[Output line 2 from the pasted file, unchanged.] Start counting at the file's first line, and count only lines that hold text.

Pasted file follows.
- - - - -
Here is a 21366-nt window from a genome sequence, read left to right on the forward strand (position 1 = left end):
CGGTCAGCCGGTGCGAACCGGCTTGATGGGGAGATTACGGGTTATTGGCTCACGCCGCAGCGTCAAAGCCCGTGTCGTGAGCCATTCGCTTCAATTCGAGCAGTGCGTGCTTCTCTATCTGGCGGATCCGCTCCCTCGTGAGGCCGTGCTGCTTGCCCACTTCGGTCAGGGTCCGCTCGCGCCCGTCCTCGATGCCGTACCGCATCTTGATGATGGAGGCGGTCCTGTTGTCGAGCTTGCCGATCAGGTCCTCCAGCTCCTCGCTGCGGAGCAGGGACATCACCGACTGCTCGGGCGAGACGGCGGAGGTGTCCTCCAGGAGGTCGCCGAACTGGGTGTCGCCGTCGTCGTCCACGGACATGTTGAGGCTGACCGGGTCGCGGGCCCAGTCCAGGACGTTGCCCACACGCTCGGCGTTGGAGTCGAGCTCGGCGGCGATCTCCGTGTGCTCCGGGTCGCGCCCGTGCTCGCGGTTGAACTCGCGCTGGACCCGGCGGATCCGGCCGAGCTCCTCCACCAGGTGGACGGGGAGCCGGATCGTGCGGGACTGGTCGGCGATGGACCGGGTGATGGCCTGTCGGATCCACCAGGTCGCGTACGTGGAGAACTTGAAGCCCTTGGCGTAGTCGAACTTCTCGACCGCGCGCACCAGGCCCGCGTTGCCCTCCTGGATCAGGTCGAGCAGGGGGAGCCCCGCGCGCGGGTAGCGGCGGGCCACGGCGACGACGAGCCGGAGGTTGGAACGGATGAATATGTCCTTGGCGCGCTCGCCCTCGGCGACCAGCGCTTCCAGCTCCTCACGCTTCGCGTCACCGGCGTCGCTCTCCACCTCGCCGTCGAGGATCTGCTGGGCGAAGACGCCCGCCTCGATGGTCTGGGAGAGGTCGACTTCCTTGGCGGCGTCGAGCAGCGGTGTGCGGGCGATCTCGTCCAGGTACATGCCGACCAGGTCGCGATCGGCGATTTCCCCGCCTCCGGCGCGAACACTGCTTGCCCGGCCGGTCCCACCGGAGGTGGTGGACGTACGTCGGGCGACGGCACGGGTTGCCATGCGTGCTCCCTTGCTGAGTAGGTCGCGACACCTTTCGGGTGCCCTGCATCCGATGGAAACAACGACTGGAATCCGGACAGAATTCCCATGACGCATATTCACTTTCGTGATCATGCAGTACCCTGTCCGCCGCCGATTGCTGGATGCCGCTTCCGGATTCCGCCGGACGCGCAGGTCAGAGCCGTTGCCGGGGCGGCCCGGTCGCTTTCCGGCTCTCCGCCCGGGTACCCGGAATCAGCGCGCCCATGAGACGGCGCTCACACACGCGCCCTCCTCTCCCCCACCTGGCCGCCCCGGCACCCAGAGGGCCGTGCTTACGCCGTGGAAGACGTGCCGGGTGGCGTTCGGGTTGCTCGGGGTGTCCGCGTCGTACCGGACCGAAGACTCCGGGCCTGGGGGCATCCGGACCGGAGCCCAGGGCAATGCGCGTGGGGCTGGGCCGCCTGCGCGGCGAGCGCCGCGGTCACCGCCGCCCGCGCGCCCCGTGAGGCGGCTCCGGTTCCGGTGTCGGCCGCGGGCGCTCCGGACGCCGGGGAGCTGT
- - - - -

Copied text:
CGGTCAGCCGGTGCGAACCGGCTTGATGGGGAGATTACGGGTTATTGGCTCACGCCGCAGCGTCAAAGCCCGTGTCGTGAGCCATTCGCTTCAATTCGAGCAGTGCGTGCTTCTCTATCTGGCGGATCCGCTCCCTCGTGAGGCCGTGCTGCTTGCCCACTTCGGTCAGGGTCCGCTCGCGCCCGTCCTCGATGCCGTACCGCATCTTGATGATGGAGGCGGTCCTGTTGTCGAGCTTGCCGATCAGGTCCTCCAGCTCCTCGCTGCGGAGCAGGGACATCACCGACTGCTCGGGCGAGACGGCGGAGGTGTCCTCCAGGAGGTCGCCGAACTGGGTGTCGCCGTCGTCGTCCACGGACATGTTGAGGCTGACCGGGTCGCGGGCCCAGTCCAGGACGTTGCCCACACGCTCGGCGTTGGAGTCGAGCTCGGCGGCGATCTCCGTGTGCTCCGGGTCGCGCCCGTGCTCGCGGTTGAACTCGCGCTGGACCCGGCGGATCCGGCCGAGCTCCTCCACCAGGTGGACGGGGAGCCGGATCGTGCGGGACTGGTCGGCGATGGACCGGGTGATGGCCTGTCGGATCCACCAGGTCGCGTACGTGGAGAACTTGAAGCCCTTGGCGTAGTCGAACTTCTCGACCGCGCGCACCAGGCCCGCGTTGCCCTCCTGGATCAGGTCGAGCAGGGGGAGCCCCGCGCGCGGGTAGCGGCGGGCCACGGCGACGACGAGCCGGAGGTTGGAACGGATGAATATGTCCTTGGCGCGCTCGCCCTCGGCGACCAGCGCTTCCAGCTCCTCACGCTTCGCGTCACCGGCGTCGCTCTCCACCTCGCCGTCGAGGATCTGCTGGGCGAAGACGCCCGCCTCGATGGTCTGGGAGAGGTCGACTTCCTTGGCGGCGTCGAGCAGCGGTGTGCGGGCGATCTCGTCCAGGTACATGCCGACCAGGTCGCGATCGGCGATTTCCCCGCCTCCGGCGCGAACACTGCTTGCCCGGCCGGTCCCACCGGAGGTGGTGGACGTACGTCGGGCGACGGCACGGGTTGCCATGCGTGCTCCCTTGCTGAGTAGGTCGCGACACCTTTCGGGTGCCCTGCATCCGATGGAAACAACGACTGGAATCCGGACAGAATTCCCATGACGCATATTCACTTTCGTGATCATGCAGTACCCTGTCCGCCGCCGATTGCTGGATGCCGCTTCCGGATTCCGCCGGACGCGCAGGTCAGAGCCGTTGCCGGGGCGGCCCGGTCGCTTTCCGGCTCTCCGCCCGGGTACCCGGAATCAGCGCGCCCATGAGACGGCGCTCACACACGCGCCCTCCTCTCCCCCACCTGGCCGCCCCGGCACCCAGAGGGCCGTGCTTACGCCGTGGAAGACGTGCCGGGTGGCGTTCGGGTTGCTCGGGGTGTCCGCGTCGTACCGGACCGAAGACTCCGGGCCTGGGGGCATCCGGACCGGAGCCCAGGGCAATGCGCGTGGGGCTGGGCCGCCTGCGCGGCGAGCGCCGCGGTCACCGCCGCCCGCGCGCCCCGTGAGGCGGCTCCGGTTCCGGTGTCGGCCGCGGGCGCTCCGGACGCCGGGGAGCTGT